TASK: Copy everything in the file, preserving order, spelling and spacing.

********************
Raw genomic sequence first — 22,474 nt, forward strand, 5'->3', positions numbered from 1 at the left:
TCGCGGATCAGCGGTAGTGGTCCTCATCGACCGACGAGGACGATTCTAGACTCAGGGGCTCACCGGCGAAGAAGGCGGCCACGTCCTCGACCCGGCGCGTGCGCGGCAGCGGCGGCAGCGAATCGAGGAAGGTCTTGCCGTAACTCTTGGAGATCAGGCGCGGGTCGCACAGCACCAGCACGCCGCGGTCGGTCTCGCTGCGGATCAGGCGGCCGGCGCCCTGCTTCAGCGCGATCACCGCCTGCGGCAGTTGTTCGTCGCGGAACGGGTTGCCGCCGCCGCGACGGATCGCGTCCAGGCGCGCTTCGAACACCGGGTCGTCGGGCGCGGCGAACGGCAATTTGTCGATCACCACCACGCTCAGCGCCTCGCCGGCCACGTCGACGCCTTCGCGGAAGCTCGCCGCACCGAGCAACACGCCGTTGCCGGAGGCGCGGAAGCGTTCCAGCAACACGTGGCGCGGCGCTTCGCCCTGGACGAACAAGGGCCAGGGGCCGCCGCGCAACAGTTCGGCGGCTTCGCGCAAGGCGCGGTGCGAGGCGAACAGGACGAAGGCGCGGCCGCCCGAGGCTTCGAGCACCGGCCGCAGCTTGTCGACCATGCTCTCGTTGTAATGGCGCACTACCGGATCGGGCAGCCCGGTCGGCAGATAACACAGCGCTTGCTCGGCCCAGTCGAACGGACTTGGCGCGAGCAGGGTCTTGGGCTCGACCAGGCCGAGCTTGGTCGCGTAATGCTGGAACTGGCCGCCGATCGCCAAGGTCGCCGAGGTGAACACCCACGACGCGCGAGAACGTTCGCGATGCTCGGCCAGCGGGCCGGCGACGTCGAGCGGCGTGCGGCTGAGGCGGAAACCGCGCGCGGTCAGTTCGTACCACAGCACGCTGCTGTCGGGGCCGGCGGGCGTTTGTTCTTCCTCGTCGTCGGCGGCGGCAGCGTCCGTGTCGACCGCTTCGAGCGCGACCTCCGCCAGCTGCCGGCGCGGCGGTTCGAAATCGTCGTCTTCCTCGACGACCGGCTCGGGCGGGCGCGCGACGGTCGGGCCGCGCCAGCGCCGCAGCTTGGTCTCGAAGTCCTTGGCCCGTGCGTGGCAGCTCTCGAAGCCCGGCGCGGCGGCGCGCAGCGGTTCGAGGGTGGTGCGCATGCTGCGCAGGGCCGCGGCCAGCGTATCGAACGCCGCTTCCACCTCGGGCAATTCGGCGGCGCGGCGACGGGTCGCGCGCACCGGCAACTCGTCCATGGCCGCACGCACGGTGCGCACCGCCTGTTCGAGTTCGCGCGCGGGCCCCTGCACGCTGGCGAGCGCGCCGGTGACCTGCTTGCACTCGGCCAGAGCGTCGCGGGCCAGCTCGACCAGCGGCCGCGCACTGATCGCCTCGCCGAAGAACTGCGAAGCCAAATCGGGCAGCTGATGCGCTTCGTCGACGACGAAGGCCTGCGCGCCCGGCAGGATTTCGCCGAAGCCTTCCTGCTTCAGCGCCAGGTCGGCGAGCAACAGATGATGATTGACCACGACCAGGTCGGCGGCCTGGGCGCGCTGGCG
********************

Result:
Raw genomic sequence first — 22,474 nt, forward strand, 5'->3', positions numbered from 1 at the left:
TCGCGGATCAGCGGTAGTGGTCCTCATCGACCGACGAGGACGATTCTAGACTCAGGGGCTCACCGGCGAAGAAGGCGGCCACGTCCTCGACCCGGCGCGTGCGCGGCAGCGGCGGCAGCGAATCGAGGAAGGTCTTGCCGTAACTCTTGGAGATCAGGCGCGGGTCGCACAGCACCAGCACGCCGCGGTCGGTCTCGCTGCGGATCAGGCGGCCGGCGCCCTGCTTCAGCGCGATCACCGCCTGCGGCAGTTGTTCGTCGCGGAACGGGTTGCCGCCGCCGCGACGGATCGCGTCCAGGCGCGCTTCGAACACCGGGTCGTCGGGCGCGGCGAACGGCAATTTGTCGATCACCACCACGCTCAGCGCCTCGCCGGCCACGTCGACGCCTTCGCGGAAGCTCGCCGCACCGAGCAACACGCCGTTGCCGGAGGCGCGGAAGCGTTCCAGCAACACGTGGCGCGGCGCTTCGCCCTGGACGAACAAGGGCCAGGGGCCGCCGCGCAACAGTTCGGCGGCTTCGCGCAAGGCGCGGTGCGAGGCGAACAGGACGAAGGCGCGGCCGCCCGAGGCTTCGAGCACCGGCCGCAGCTTGTCGACCATGCTCTCGTTGTAATGGCGCACTACCGGATCGGGCAGCCCGGTCGGCAGATAACACAGCGCTTGCTCGGCCCAGTCGAACGGACTTGGCGCGAGCAGGGTCTTGGGCTCGACCAGGCCGAGCTTGGTCGCGTAATGCTGGAACTGGCCGCCGATCGCCAAGGTCGCCGAGGTGAACACCCACGACGCGCGAGAACGTTCGCGATGCTCGGCCAGCGGGCCGGCGACGTCGAGCGGCGTGCGGCTGAGGCGGAAACCGCGCGCGGTCAGTTCGTACCACAGCACGCTGCTGTCGGGGCCGGCGGGCGTTTGTTCTTCCTCGTCGTCGGCGGCGGCAGCGTCCGTGTCGACCGCTTCGAGCGCGACCTCCGCCAGCTGCCGGCGCGGCGGTTCGAAATCGTCGTCTTCCTCGACGACCGGCTCGGGCGGGCGCGCGACGGTCGGGCCGCGCCAGCGCCGCAGCTTGGTCTCGAAGTCCTTGGCCCGTGCGTGGCAGCTCTCGAAGCCCGGCGCGGCGGCGCGCAGCGGTTCGAGGGTGGTGCGCATGCTGCGCAGGGCCGCGGCCAGCGTATCGAACGCCGCTTCCACCTCGGGCAATTCGGCGGCGCGGCGACGGGTCGCGCGCACCGGCAACTCGTCCATGGCCGCACGCACGGTGCGCACCGCCTGTTCGAGTTCGCGCGCGGGCCCCTGCACGCTGGCGAGCGCGCCGGTGACCTGCTTGCACTCGGCCAGAGCGTCGCGGGCCAGCTCGACCAGCGGCCGCGCACTGATCGCCTCGCCGAAGAACTGCGAAGCCAAATCGGGCAGCTGATGCGCTTCGTCGACGACGAAGGCCTGCGCGCCCGGCAGGATTTCGCCGAAGCCTTCCTGCTTCAGCGCCAGGTCGGCGAGCAACAGATGATGATTGACCACGACCAGGTCGGCGGCCTGGGCGCGCTGGCG